This is the process: First, Colby students are assigned an article to translate. Once done, the other students proof and revise the piece. Then, they send the copy to Xiong’s team in China—nine graduate students, postdoctoral researchers, and visiting scholars—for another edit.
“It’s pretty interesting to participate in such a program in which you have constant contact with professors and discuss with them as well as your friends in college,” said Zhang from her home in Leshan, China. Besides working closely with Cohen, Aberdein, and Xiong, the Colby students have the opportunity to connect with the papers’ original authors after completing the translation.
A philosophy and government double major, Zhang volunteered to join the project after graduation and continues with it as she virtually pursues a master’s degree in social science at the University of Chicago. To her, this project is a way to stay in touch with Colby students and faculty, learn about virtue augmentation theory, and gain translation experience.
Worried about consistency, Zhang created a living document to guide the translators with terminology. It’s a long list, containing words such as arguer (论辩者), informal logic (非形式逻辑), civic cowardice (公民懦弱), cogency (说服力), and even proper nouns like Andrew Aberdein (阿伯丁). A perfectionist, Cohen said Zhang’s “one of the hardest working students we’ve ever had.”
So far, the Colby team has translated five articles. The first pool of authors is distinctly international, working in the U.S., Spain, Italy, and New Zealand. And once this body of knowledge starts to flow into Chinese literature, it might have a long-lasting impact.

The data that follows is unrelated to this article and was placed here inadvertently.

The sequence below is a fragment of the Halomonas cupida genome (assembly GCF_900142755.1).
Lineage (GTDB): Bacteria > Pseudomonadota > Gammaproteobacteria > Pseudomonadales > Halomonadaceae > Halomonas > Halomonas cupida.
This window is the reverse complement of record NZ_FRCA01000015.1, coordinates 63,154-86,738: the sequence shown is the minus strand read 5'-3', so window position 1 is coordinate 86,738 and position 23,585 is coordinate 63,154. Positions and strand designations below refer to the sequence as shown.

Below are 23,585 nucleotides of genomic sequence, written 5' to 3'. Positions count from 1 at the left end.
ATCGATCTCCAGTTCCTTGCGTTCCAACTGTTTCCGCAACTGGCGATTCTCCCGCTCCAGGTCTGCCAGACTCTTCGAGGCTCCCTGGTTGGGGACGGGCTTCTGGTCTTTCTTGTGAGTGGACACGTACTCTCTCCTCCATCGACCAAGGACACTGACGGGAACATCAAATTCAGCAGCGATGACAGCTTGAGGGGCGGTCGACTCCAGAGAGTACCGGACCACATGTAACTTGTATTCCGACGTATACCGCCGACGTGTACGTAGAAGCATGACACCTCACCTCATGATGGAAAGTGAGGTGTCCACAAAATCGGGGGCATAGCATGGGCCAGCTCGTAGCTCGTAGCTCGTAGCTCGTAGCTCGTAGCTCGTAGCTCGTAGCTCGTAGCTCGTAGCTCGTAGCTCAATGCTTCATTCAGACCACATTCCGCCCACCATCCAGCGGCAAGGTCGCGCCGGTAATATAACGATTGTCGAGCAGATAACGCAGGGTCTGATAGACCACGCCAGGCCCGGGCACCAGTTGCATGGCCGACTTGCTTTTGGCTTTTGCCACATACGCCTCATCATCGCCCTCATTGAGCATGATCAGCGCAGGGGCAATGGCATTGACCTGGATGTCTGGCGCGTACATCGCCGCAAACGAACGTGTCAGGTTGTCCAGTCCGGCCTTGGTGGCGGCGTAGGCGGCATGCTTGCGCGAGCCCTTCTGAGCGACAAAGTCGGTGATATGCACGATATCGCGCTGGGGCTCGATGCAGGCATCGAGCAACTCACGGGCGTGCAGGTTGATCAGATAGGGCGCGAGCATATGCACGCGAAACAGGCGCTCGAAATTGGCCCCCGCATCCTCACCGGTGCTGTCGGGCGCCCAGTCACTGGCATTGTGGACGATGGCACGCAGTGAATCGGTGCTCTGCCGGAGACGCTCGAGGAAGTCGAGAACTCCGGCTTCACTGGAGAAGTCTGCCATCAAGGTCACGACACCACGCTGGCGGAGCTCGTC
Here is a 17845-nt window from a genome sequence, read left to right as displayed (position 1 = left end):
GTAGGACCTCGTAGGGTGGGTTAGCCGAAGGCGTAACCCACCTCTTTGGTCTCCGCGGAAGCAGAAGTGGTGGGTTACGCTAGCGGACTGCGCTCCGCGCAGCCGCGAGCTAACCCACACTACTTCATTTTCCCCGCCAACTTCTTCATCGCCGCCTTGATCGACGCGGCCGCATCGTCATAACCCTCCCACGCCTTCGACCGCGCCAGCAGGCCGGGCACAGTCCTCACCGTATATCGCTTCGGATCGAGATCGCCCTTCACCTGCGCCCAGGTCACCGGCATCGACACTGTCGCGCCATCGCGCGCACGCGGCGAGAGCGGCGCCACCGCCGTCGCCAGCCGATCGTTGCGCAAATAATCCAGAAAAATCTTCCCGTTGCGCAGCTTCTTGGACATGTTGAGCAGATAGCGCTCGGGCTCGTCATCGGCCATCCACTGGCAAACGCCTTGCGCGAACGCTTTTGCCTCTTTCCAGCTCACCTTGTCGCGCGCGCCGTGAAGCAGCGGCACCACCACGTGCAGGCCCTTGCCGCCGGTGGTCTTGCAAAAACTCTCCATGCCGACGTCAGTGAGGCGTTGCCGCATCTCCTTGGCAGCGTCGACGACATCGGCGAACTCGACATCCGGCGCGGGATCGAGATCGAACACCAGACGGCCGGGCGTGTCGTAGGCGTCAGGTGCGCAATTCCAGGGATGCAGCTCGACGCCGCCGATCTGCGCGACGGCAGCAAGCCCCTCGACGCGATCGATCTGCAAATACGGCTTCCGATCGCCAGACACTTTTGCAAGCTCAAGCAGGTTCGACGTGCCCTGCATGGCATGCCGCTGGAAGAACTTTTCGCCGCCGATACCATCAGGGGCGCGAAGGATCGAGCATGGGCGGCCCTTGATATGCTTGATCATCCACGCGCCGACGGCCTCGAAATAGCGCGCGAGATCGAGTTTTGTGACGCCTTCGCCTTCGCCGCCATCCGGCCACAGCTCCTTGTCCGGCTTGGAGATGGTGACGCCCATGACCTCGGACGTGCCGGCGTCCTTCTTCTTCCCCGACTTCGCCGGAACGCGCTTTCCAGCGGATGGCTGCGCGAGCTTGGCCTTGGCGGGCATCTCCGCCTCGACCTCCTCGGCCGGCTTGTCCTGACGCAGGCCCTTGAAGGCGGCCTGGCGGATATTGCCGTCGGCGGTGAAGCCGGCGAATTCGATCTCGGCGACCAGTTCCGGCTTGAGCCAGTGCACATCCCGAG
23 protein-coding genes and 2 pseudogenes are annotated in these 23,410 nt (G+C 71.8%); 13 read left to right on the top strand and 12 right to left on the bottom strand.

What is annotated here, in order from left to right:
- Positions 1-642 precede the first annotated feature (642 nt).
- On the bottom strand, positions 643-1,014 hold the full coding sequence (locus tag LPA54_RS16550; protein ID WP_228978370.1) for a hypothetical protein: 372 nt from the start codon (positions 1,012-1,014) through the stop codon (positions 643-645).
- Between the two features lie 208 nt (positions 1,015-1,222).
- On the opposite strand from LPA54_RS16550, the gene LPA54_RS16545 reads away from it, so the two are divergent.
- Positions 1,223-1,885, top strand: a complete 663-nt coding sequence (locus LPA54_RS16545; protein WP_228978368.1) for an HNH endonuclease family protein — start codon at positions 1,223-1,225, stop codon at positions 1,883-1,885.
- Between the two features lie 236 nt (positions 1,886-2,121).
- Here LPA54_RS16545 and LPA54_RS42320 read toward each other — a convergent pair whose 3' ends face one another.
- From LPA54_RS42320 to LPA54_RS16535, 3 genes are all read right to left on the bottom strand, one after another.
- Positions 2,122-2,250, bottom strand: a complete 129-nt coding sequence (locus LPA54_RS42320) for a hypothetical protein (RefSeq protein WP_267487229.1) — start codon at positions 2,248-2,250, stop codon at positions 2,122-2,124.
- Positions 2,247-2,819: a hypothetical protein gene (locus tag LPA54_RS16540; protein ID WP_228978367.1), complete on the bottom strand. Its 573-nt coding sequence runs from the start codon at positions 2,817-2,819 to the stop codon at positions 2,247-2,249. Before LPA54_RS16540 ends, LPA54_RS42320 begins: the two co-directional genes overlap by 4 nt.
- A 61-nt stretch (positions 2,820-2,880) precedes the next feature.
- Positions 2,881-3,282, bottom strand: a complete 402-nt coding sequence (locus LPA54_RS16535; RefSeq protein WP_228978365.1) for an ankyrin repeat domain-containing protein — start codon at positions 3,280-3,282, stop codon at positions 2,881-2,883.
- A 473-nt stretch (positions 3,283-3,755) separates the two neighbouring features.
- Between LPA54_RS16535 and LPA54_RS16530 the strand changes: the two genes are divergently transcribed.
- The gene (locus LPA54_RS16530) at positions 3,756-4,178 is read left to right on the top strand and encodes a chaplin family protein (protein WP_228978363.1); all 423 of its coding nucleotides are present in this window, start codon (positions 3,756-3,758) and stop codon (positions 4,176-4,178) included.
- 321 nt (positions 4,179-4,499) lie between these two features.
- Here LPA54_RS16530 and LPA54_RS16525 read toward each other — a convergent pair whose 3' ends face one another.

With virtue one of the core concepts of Chinese philosophy, Xiong said, “It is reasonable to believe that this project may lead to a shift of perspective in the study of Chinese philosophy toward the reconstruction of some Chinese virtue argumentation theory.”
What’s Virtue Argumentation Theory?
Virtue argumentation theory grew from a commentary by Andrew Aberdein on a paper that Daniel Cohen presented at a conference in 2005. The subsequent exchange between the two scholars led to the expansion of the field. But what exactly is this theory? Different scholars would give different answers, said Cohen. Here’s how he approaches it.
Instead of thinking about arguments along the lines of mathematical proofs as sequences of propositions, Cohen sees them as insights or engagements between people for cognitive ends. To him, arguments are a way for people to understand the world or work things out. When perceived as engagements, then the personal traits—or virtues—of those arguing gain much more importance.
Cohen and this theory focus on the virtues of the arguer and apply virtue epistemology to argumentation theory, which evaluates how arguments are carried out. The theory takes arguers’ character into account when judging the quality of their engagement. And the virtues—or the goodness—of an arguer are judged within the framework of virtue ethics, going back to Aristotle.
“We argue virtuously when we exhibit those acquired habits of mind that are conducive to one of argumentation’s characteristic cognitive achievements,” writes Cohen in an earlier paper, highlighting tenacity, cleverness, passionate engagement, open-mindedness, and attentiveness as argumentative virtues. And those cognitive achievements could be things like gaining a better understanding of your or your opponent’s position or giving up your standpoint for a better one. Cohen’s TEDx talk on the subject, recorded at Colby in 2013, has been watched by more than 1.6 million people.
The bottom line for Cohen’s argument in this theory: “If you want good arguments, get good arguers. If you have good arguers, you’ll get good arguments. It goes both ways.”